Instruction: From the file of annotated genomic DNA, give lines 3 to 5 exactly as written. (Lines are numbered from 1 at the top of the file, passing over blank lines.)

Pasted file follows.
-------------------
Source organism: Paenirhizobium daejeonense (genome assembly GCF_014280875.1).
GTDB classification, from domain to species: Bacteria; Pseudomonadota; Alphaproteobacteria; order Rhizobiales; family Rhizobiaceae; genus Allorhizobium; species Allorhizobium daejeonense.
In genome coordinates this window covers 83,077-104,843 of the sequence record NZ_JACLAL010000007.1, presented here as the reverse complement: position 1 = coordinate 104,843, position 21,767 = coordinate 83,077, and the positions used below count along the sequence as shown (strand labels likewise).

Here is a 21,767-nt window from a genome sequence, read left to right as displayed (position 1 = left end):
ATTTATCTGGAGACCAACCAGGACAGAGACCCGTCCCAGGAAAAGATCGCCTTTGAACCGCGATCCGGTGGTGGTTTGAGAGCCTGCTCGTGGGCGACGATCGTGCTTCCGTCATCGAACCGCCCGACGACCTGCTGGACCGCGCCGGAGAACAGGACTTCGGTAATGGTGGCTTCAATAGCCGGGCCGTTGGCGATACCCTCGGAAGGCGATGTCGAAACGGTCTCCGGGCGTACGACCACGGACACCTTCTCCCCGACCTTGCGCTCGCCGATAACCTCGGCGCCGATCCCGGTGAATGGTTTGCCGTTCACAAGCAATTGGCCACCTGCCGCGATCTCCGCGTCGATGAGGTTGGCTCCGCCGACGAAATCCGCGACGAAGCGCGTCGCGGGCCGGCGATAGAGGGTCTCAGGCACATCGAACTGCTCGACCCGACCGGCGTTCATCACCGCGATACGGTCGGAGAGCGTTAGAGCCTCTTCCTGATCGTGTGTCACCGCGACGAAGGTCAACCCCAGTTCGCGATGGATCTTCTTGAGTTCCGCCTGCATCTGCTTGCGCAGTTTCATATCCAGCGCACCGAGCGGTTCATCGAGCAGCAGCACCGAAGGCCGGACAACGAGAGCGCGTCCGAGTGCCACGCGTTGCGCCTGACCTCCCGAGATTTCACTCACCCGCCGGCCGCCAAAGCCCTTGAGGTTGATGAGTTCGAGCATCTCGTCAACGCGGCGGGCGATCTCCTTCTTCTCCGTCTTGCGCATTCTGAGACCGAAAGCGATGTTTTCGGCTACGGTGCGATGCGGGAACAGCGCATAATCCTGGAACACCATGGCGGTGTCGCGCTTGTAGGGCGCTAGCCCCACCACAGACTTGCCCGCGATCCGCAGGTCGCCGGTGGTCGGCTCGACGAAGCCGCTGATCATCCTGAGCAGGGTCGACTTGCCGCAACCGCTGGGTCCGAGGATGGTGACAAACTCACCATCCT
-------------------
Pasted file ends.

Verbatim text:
In genome coordinates this window covers 83,077-104,843 of the sequence record NZ_JACLAL010000007.1, presented here as the reverse complement: position 1 = coordinate 104,843, position 21,767 = coordinate 83,077, and the positions used below count along the sequence as shown (strand labels likewise).

Here is a 21,767-nt window from a genome sequence, read left to right as displayed (position 1 = left end):
ATTTATCTGGAGACCAACCAGGACAGAGACCCGTCCCAGGAAAAGATCGCCTTTGAACCGCGATCCGGTGGTGGTTTGAGAGCCTGCTCGTGGGCGACGATCGTGCTTCCGTCATCGAACCGCCCGACGACCTGCTGGACCGCGCCGGAGAACAGGACTTCGGTAATGGTGGCTTCAATAGCCGGGCCGTTGGCGATACCCTCGGAAGGCGATGTCGAAACGGTCTCCGGGCGTACGACCACGGACACCTTCTCCCCGACCTTGCGCTCGCCGATAACCTCGGCGCCGATCCCGGTGAATGGTTTGCCGTTCACAAGCAATTGGCCACCTGCCGCGATCTCCGCGTCGATGAGGTTGGCTCCGCCGACGAAATCCGCGACGAAGCGCGTCGCGGGCCGGCGATAGAGGGTCTCAGGCACATCGAACTGCTCGACCCGACCGGCGTTCATCACCGCGATACGGTCGGAGAGCGTTAGAGCCTCTTCCTGATCGTGTGTCACCGCGACGAAGGTCAACCCCAGTTCGCGATGGATCTTCTTGAGTTCCGCCTGCATCTGCTTGCGCAGTTTCATATCCAGCGCACCGAGCGGTTCATCGAGCAGCAGCACCGAAGGCCGGACAACGAGAGCGCGTCCGAGTGCCACGCGTTGCGCCTGACCTCCCGAGATTTCACTCACCCGCCGGCCGCCAAAGCCCTTGAGGTTGATGAGTTCGAGCATCTCGTCAACGCGGCGGGCGATCTCCTTCTTCTCCGTCTTGCGCATTCTGAGACCGAAAGCGATGTTTTCGGCTACGGTGCGATGCGGGAACAGCGCATAATCCTGGAACACCATGGCGGTGTCGCGCTTGTAGGGCGCTAGCCCCACCACAGACTTGCCCGCGATCCGCAGGTCGCCGGTGGTCGGCTCGACGAAGCCGCTGATCATCCTGAGCAGGGTCGACTTGCCGCAACCGCTGGGTCCGAGGATGGTGACAAACTCACCATCCT